John Bercow’s gift for giving unnecessary offence has throughout his life placed him in dangers a more prudent person would have avoided. At school he goaded the bullies who attacked him, with the result that their cruelties became more insistent. As a Conservative MP he tended to insult whoever became party leader, with the result that his front-bench career soon ended in failure. As Speaker, he has this summer provoked such wrath among parliamentarians, by attempting to place an unqualified Australian in the post of Clerk of the House, that he has endangered his own position.
But it would be a pity if his faults of character were allowed to obscure the abilities which make him one of the best Speakers of modern times. As Jacob Rees-Mogg (Con, North-East Somerset) puts it: “His good qualities hugely outweigh his bad qualities. I’m very much a supporter because he stands up for the legislature against the executive.” Since Bercow arrived, ministers have been forced to come far more often to the Chamber to justify themselves. This is not convenient for the Government, but it is an excellent thing for Parliament. And one may doubt whether under an emollient Speaker it would have happened to anything like the extent that it has happened under Bercow.
Bernard Jenkin (Con, Harwich and North Essex), who chairs the Public Administration Select Committee and has been in the House since 1992, said: “Speaker Bercow has on balance been a good Speaker and an excellent presiding officer who has brought the House to life and empowered backbenchers. He found himself this week in a very difficult position and he behaved politely and gracefully in the face of intense provocation. The idea that because one or two MPs shout ‘Ha’ his credibility is shot and he should be thrown to the media wolves is just irresponsible.”
Jenkin made these comments before Bercow’s slightly less polite and graceful response to the three Conservative backbenchers – Simon Burns, Michael Fabricant and Christopher Pincher – who put points of order to him yesterday, immediately after Prime Minister’s Questions. Those three spoke for the irreconcilable haters of the Speaker on the Tory benches: Burns once had to apologise for calling him “a stupid, sanctimonious dwarf”. They are convinced that he is unfair to the Tories, they are not prepared to give him any credit for keeping a healthy distance from the Government, and they hope if they go on annoying him they will one day cause him to explode. But the trio did not speak for all Tory MPs: Sir Edward Leigh rose immediately after them to observe that if a democratic assembly is to function properly, “it is absolutely vital to uphold the authority of the Speaker”.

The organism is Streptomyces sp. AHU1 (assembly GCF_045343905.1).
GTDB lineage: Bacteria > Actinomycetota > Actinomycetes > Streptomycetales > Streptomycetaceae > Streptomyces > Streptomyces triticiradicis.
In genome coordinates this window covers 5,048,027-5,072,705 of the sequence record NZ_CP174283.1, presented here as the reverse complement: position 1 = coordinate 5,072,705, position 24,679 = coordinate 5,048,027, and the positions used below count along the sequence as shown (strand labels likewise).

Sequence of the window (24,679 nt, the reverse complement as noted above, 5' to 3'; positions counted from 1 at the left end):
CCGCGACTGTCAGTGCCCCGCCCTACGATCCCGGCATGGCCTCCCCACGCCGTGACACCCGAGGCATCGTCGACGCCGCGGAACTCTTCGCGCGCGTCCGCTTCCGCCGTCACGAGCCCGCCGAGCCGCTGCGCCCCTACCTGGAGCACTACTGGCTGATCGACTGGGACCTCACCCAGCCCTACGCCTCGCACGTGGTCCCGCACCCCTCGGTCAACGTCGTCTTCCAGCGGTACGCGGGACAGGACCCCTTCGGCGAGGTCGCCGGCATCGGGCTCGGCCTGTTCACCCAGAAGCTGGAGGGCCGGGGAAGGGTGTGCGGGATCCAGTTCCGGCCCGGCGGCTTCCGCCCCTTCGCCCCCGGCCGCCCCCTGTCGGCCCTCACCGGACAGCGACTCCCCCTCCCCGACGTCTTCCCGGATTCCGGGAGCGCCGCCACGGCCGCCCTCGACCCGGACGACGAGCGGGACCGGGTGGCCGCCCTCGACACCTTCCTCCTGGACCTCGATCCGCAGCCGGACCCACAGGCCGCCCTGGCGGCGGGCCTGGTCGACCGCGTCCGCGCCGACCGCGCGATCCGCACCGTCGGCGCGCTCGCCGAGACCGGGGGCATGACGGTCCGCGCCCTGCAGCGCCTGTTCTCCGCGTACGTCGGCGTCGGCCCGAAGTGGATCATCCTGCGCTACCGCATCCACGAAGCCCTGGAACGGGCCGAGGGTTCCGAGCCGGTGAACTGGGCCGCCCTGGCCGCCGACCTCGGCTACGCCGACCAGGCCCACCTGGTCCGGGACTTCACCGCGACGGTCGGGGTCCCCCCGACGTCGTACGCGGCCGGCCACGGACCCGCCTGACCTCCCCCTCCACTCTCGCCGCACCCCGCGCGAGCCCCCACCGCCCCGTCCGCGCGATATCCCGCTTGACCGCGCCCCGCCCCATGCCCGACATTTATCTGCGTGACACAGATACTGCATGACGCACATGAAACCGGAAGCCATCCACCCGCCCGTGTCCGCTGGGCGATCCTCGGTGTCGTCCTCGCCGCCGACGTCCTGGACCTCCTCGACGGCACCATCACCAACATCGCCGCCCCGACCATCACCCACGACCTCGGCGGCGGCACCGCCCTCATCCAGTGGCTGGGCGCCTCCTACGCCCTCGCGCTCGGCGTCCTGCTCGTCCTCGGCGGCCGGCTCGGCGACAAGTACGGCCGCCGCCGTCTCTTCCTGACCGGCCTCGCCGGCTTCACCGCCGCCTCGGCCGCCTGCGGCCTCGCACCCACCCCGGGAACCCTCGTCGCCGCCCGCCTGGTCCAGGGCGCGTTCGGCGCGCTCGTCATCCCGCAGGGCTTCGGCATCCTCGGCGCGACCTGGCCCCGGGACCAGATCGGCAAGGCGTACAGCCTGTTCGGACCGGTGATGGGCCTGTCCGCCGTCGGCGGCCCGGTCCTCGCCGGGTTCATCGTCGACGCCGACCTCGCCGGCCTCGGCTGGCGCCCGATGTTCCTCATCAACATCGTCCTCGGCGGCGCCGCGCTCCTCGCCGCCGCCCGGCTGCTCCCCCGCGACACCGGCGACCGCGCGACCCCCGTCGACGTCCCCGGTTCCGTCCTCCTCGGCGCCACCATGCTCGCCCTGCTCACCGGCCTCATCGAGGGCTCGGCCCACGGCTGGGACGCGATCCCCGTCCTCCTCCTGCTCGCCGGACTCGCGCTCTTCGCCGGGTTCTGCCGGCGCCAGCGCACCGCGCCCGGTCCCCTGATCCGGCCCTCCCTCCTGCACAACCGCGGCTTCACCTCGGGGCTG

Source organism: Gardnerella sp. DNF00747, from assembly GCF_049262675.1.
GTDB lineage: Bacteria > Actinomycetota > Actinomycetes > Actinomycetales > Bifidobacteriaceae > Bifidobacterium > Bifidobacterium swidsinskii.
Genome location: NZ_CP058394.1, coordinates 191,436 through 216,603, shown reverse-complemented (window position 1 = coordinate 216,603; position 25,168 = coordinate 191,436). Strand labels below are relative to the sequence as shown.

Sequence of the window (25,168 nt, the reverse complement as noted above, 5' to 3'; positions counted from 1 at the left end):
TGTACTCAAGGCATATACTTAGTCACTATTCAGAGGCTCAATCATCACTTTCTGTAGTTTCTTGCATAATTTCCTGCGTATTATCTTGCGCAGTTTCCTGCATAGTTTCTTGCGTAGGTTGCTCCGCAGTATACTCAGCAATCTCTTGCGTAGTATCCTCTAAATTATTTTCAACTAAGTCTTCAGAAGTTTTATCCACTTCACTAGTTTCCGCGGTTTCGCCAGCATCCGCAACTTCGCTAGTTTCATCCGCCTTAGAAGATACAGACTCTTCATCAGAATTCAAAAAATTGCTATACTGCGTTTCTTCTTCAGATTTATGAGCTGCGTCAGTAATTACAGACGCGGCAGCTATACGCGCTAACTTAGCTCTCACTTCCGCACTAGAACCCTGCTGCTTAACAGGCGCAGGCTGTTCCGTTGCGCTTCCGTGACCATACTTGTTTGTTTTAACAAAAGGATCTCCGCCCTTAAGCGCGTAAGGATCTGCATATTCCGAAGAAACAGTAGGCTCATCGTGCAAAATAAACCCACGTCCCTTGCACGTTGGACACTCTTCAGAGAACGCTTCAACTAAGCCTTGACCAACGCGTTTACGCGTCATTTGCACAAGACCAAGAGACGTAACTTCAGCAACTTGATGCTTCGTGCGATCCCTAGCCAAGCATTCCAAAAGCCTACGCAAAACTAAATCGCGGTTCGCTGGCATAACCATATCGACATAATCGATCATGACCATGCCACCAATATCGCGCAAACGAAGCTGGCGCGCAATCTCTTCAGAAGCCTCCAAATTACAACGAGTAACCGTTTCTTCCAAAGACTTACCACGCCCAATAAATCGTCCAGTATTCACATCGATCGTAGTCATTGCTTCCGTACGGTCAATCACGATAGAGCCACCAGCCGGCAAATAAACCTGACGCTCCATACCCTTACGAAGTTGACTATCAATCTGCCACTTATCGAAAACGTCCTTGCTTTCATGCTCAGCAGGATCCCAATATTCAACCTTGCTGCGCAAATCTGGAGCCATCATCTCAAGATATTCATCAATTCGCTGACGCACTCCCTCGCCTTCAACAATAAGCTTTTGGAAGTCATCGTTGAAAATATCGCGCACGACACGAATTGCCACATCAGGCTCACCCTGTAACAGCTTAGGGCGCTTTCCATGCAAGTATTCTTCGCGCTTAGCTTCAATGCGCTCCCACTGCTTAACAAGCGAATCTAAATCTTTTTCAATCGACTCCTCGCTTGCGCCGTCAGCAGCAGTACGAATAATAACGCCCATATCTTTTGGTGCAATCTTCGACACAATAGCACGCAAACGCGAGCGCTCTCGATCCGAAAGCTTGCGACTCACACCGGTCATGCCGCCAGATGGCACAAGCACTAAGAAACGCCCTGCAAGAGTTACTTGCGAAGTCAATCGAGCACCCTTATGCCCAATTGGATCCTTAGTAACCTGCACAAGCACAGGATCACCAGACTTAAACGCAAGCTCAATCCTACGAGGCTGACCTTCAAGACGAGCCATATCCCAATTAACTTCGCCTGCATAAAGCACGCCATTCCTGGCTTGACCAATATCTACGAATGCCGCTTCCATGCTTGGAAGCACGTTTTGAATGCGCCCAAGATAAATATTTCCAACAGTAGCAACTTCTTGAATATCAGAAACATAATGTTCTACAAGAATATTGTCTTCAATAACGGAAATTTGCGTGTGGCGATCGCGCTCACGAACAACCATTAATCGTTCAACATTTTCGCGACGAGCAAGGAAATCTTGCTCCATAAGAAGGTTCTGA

Watching from the press gallery in the summer of 2009, one saw an immediate and dramatic improvement when Bercow took over from Michael Martin, who was ejected from the Speaker’s chair after being found out of his depth during the expenses scandal. Under Speaker Martin, the House spent somnolent afternoons when things seemed to have come pretty much to a standstill. Under Speaker Bercow, it became usual to get through the questions on the Order Paper, and ways were found to debate whatever subjects had suddenly become topical.
Yet like some Tory backbenchers, some journalists found they could not bear Bercow. The best known of these, Quentin Letts of the Daily Mail, publishes quite frequent denunciations of the Speaker in which he accuses him of being irrational and yobbish, and destroying the dignity of his office.
One can see what Letts means. In an ideal world, one can imagine a Speaker clad in the traditional robes and wielding such moral authority that he or she quells Burns, or indeed more formidable figures than Burns, with a raised eyebrow. But on stormy days in the Commons, even the Archangel Gabriel’s raised eyebrow might prove inadequate. And even supposing such a paragon could be found, and could gain election, he or she would very soon be attacked as an Establishment stooge, out of touch with modern Britain, nothing like independent-minded enough, quite incapable of fighting for backbenchers’ rights, the sort of person who tries to smooth over every difficulty by appealing to an obsolete code of manners, bring back Bercow, he may have been a bit of a hooligan but at least he loved having an argument and was able to think on his feet.
Bercow’s willingness to fight his own corner, indeed his inability not to fight it, emerged at an early age. I am indebted for what follows to Bobby Friedman’s biography, which is well-researched, though not, unfortunately, well-written. At Finchley Manorhill, his north London comprehensive school, Bercow became the most unpopular boy in his year. He was small and his face was covered in acne. He was plainly very clever, but he wasn’t clever about the way he handled being clever: